Adding a new breed to a suckler herd

Cowslip

Member
Mixed Farmer
How do you find the ones with the muscle gene calve? Due to expansion we’ll be running more heifers over the next couple of years (70 this year, looking at 90 next year) so easy calving is a massive thing for us
I try to put a 0 myostatin on my shapier cows and a myostatin 1 on my plainer cows. I use the saler on my heifers so I can weed out any problem ones before they enter the pedigree herd but like everything the key is too not get them too fat and the right sire selection.
 

Cowslip

Member
Mixed Farmer
All the South Devons I’ve seen have been huge cows, if that’s what you want?
I have cows from 650 to 950kg they eat the same, the smaller cows would be the more shapier cows and the big ones are just big, come too serious money as culls at the end of there lifetime the more shape the more ppkg, the heavier make less ppkg but have the weight behind them, personally I'm aiming for somewhere in between.
 

neilo

Member
Mixed Farmer
Location
Montgomeryshire
I have cows from 650 to 950kg they eat the same, the smaller cows would be the more shapier cows and the big ones are just big, come too serious money as culls at the end of there lifetime the more shape the more ppkg, the heavier make less ppkg but have the weight behind them, personally I'm aiming for somewhere in between.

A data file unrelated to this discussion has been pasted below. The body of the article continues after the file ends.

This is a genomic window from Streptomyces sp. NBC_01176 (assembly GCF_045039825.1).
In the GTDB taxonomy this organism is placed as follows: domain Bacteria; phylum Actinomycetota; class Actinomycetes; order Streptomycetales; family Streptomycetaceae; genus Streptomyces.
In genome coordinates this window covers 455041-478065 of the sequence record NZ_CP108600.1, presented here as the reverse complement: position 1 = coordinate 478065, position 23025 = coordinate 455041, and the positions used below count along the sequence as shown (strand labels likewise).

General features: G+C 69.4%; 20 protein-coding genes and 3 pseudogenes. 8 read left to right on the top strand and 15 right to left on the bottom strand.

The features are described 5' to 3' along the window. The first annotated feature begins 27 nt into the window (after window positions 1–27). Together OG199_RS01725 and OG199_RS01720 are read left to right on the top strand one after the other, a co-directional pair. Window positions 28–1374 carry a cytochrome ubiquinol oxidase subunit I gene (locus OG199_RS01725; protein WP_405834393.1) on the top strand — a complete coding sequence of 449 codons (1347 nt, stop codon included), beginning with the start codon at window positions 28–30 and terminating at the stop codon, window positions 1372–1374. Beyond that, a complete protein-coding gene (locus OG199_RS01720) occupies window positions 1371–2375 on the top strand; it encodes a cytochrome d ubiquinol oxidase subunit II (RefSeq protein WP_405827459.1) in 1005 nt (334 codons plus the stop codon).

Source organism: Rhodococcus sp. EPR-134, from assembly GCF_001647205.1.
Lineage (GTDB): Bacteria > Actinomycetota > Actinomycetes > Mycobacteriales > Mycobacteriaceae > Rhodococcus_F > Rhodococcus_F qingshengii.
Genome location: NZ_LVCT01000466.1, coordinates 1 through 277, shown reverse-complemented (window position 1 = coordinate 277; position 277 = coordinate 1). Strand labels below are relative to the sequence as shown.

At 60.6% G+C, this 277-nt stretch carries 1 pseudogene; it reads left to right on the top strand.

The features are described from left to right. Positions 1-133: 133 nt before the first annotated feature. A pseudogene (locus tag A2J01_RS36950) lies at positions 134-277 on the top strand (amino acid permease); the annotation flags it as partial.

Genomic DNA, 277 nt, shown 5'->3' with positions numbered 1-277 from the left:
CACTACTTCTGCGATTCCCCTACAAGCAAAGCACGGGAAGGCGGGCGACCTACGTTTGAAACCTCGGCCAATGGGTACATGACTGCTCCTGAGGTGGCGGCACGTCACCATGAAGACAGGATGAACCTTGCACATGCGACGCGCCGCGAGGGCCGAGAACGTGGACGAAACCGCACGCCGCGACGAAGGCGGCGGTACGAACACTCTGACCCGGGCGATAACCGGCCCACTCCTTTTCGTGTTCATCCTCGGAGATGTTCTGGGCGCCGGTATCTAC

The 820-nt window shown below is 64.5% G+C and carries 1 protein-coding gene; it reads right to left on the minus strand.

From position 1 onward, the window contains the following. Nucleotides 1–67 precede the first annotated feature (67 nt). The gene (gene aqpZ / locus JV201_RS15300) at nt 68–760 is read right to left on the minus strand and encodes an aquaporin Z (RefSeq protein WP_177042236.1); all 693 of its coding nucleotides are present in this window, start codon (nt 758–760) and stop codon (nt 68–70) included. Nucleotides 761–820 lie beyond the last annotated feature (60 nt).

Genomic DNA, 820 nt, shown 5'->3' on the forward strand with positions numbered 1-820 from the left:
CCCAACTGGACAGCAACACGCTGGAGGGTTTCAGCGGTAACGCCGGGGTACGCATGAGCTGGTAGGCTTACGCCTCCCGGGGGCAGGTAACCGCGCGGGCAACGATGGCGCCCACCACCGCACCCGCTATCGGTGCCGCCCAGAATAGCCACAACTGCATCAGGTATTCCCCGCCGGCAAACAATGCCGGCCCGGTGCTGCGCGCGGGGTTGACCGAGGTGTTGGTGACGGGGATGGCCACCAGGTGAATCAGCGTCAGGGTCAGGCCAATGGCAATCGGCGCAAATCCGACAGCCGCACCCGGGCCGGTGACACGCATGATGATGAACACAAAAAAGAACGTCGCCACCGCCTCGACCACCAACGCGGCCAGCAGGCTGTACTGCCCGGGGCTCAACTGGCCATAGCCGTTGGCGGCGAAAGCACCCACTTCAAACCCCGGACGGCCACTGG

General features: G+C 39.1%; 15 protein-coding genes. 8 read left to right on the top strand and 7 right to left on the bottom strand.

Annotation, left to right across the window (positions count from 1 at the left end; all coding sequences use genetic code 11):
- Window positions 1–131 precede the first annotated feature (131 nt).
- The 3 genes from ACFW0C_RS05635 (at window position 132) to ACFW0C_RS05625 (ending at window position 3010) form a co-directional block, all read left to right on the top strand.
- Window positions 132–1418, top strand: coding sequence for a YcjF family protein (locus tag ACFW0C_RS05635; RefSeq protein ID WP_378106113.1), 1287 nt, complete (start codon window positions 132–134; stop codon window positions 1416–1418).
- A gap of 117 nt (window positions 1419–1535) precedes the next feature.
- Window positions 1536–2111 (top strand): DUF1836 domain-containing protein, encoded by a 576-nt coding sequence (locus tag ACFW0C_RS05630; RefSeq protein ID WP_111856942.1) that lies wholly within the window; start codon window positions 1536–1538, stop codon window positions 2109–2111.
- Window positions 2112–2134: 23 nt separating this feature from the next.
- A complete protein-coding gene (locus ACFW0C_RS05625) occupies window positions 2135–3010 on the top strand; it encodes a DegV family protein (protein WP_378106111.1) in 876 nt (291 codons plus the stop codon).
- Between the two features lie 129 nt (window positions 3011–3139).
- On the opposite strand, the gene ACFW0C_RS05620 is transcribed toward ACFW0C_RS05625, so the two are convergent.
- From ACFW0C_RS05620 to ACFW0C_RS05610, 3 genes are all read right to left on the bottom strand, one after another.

A 650kg wont eat the same as a 950kg cow. Just their maintenance will be half as much again.
 
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Cowslip

Member
Mixed Farmer
After college I worked on farm calving 100 south Devon cows, some of them obviously carried 1 muscle gene and so did the bulls as had 8-10 calves that came out with double copy with more muscle than a blue ,knocked a few cows about with prolapses , and think we lost one calf through a hard calving . Had a couple born with the big muscley tongues too which took a week to suck cow properly. The calves looked unbelievable at 4-5 months, but weren’t much bigger at 12 months and never grew to much at all .